Taking a like-for-like approach with Buckland, it is patently unquestionable that Chelsea’s actions potentially could have been attributed to a fundamental breach of contract, thus leading to the basis of Dr Carneiro’s claim for constructive dismissal.

Compensation for unfair dismissal is usually only available to employees who have worked for their employer for at least two years.  The tribunal will consider whether the dismissal was fair or unfair and in doing so will look at a range of factors including the reason for the dismissal and whether the employer acted reasonably. In practice it will be very difficult for an employer to show that it acted reasonably if it has in fact breached a term of an employee’s employment contract, making it more likely that the dismissal will be judged unfair.

Like Dr Carneiro, if you are successful in your claim for unfair dismissal, you will be entitled to a basic award which is calculated on the basis of your age, salary and length of service. In addition, the tribunal has discretion to award you compensation for any loss following from the dismissal up to a maximum sum of £78,962 (the ‘compensatory award’). This will take loss of earnings from the date of termination of your employment into account.

Claiming for Sex Discrimination

In Dr Carneiro’s claim, she also sought to bring an action for sex discrimination.  This claim removes the statutory cap, hence why she was able to bring a claim for damages in excess of £1million.  To establish direct discrimination, the claimant must show that they have been treated less favourably in some way than a real or hypothetical comparator.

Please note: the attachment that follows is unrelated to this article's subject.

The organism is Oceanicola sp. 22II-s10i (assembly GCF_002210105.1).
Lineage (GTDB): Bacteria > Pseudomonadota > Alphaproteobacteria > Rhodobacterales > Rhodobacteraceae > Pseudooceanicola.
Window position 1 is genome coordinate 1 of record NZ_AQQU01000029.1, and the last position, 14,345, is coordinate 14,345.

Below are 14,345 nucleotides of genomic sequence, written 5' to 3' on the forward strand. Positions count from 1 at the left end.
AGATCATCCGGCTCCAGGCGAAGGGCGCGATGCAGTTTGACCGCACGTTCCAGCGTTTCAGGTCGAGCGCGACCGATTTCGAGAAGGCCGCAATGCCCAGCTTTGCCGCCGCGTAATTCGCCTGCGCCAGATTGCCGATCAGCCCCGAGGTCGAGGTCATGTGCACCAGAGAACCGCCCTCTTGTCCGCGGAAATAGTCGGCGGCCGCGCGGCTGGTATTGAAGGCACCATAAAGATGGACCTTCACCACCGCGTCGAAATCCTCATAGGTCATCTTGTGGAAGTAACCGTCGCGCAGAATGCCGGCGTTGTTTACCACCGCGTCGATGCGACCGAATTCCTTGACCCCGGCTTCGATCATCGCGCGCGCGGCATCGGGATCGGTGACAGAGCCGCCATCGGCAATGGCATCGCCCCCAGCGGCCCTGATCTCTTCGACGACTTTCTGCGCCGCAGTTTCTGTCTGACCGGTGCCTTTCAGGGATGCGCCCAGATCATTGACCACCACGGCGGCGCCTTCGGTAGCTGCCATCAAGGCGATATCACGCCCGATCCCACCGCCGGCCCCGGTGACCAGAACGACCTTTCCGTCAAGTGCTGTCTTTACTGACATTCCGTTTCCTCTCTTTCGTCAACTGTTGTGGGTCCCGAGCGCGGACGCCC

Dr Carneiro made various allegations in respect of discrimination.  She claimed Chelsea took no action following complaints about sexually explicit chanting at various away games.  Additionally, Mr Mourinho conceded that he used the term ‘filho da puta’, meaning ‘son of a whore’ and insisted he had been using it throughout the match.  However, it was alleged that he used the word ‘filha da puta‘ (‘daughter of a whore’) because he is abusing a woman.  Further allegations were that she was not provided with a club suit, and regularly had to endure sexually explicit comments from her colleagues.

Not every difference of treatment will constitute ‘less favourable treatment’. For example, there might be a difference in treatment if men and women are required to wear different uniforms, but as long as the standards set are equivalent, the treatment will not be considered to be less favourable.

However, if one employee discriminates against or harasses another, the employer will be vicariously liable unless it has taken reasonable steps to prevent such conduct from taking place.  Therefore on the basis that Chelsea FC took no action to address the chanting and the alleged verbal abuse from Mr Mourinho, then Dr Carneiro has the potential foundations for a claim for discrimination against both Chelsea and Mr Mourinho, hence why Mr Mourinho was a co-defendant in the proceedings.

The consequence of this is that it will waiver the maximum statutory cap for an unfair dismissal award.  It is clear that Chelsea believed that there were strong foundations for this claim, hence the initial offer of £1.2million.

Constructive Dismissal advice: wherever you work

At Cunningtons we can provide specialist advice in respect of Constructive Dismissal or any employment matter.

Please contact us on 01376 326868 to arrange a free consultation appointment or pop into our Braintree Tofts Walk Office.